|dc.description.abstract||Therapeutic alliance is a significant predictor of positive treatment outcomes for individuals and couples undergoing therapy (Davis et al., 2012; Baldwin, Wampold, & Imel, 2008; Horvath, 2001; Flükiger et al., 2019; Wiseman, 2017). Client-therapist agreement on the goals and tasks of therapy is essential to the alliance (Bordin, 1979), suggesting that couples in therapy may demonstrate improved alliance when the therapist focuses treatment on the primary type of problems reported at intake. This study sought to understand how therapeutic alliance formation was affected by the interplay between a couple’s presenting problem (symptom distress or relational adjustment) and the therapist’s treatment focus. While a hierarchical multiple regression demonstrated no significant findings for the therapist focus match by a change in symptom distress interaction term, several unique findings were observed. These included a significant influence of symptom distress upon alliance formation and the absence of a significant relationship between change in relational distress and alliance formation. Potential clinical applications and future directions for study are explored.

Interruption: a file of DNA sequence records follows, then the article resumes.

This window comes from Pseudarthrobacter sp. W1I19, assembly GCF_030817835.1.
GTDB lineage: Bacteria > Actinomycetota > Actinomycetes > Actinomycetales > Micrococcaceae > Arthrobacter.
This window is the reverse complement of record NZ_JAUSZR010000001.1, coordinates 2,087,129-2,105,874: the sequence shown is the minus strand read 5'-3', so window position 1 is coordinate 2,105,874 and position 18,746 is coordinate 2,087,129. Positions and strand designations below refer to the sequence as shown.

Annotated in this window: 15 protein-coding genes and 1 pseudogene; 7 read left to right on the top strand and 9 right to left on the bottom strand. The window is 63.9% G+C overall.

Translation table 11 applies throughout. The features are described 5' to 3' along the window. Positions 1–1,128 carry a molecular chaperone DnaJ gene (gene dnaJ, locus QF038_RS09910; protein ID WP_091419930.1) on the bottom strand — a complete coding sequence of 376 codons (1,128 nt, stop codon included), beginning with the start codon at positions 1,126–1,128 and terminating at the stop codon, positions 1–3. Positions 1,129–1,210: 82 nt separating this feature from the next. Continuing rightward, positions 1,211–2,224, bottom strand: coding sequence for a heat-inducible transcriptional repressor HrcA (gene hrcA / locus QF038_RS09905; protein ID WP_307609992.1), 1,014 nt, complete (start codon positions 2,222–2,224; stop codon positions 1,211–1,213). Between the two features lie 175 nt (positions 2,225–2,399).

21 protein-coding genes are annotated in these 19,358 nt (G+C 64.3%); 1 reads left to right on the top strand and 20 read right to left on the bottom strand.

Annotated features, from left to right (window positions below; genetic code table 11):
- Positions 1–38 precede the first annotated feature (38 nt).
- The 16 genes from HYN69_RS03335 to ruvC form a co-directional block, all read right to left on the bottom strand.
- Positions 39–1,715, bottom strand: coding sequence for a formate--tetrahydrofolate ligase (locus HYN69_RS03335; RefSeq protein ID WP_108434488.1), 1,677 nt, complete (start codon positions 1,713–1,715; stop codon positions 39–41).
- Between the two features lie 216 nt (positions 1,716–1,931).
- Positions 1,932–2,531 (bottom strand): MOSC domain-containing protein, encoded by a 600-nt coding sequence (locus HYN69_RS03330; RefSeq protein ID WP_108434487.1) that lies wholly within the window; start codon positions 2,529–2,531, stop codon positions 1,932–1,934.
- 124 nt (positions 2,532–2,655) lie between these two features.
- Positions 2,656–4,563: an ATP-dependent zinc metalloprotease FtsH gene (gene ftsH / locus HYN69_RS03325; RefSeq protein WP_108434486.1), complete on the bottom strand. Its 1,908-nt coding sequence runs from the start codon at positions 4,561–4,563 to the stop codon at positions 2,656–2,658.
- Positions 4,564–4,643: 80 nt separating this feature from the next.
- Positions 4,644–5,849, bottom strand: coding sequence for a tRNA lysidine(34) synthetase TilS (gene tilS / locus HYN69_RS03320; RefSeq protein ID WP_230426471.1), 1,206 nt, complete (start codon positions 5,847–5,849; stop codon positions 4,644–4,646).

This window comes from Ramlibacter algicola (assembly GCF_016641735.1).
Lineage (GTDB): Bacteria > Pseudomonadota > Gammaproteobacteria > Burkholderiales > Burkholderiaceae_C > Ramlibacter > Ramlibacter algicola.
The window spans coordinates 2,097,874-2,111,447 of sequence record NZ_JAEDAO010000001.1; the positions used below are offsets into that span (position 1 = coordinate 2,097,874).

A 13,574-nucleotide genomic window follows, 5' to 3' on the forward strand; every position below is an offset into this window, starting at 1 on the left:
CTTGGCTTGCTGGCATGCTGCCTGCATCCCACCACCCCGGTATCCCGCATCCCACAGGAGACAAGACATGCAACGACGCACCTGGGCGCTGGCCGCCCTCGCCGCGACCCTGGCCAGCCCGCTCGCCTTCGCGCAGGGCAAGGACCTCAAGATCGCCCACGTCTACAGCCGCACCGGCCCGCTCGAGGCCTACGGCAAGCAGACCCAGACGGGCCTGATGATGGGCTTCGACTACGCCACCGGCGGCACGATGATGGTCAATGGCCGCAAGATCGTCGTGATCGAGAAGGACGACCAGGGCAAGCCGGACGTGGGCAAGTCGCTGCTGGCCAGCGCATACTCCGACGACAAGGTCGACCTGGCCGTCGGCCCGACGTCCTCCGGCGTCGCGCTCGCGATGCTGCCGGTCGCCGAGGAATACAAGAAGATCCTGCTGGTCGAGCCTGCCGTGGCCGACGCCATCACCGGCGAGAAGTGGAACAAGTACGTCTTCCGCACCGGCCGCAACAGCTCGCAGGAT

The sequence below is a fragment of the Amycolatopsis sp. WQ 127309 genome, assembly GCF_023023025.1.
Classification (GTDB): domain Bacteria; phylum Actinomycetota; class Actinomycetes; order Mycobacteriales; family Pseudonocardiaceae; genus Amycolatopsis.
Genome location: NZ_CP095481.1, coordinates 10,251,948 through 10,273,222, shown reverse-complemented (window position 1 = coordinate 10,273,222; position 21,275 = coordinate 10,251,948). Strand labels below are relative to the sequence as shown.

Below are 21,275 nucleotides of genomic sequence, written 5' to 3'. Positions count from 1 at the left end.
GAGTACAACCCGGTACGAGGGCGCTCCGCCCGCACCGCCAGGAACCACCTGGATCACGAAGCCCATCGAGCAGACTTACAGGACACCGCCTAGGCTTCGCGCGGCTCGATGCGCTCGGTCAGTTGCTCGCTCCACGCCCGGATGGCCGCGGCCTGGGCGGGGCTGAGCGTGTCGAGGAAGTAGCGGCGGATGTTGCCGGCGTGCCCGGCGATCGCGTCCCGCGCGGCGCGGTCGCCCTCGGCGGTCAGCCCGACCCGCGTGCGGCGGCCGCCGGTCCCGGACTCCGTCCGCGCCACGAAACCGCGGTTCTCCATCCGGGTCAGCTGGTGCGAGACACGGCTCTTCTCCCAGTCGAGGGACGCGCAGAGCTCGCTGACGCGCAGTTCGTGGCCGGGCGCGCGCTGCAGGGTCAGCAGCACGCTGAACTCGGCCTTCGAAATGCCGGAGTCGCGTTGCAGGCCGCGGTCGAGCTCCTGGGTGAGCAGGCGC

Keywords: couple, alliance, individual symptom, reason for referral||en_US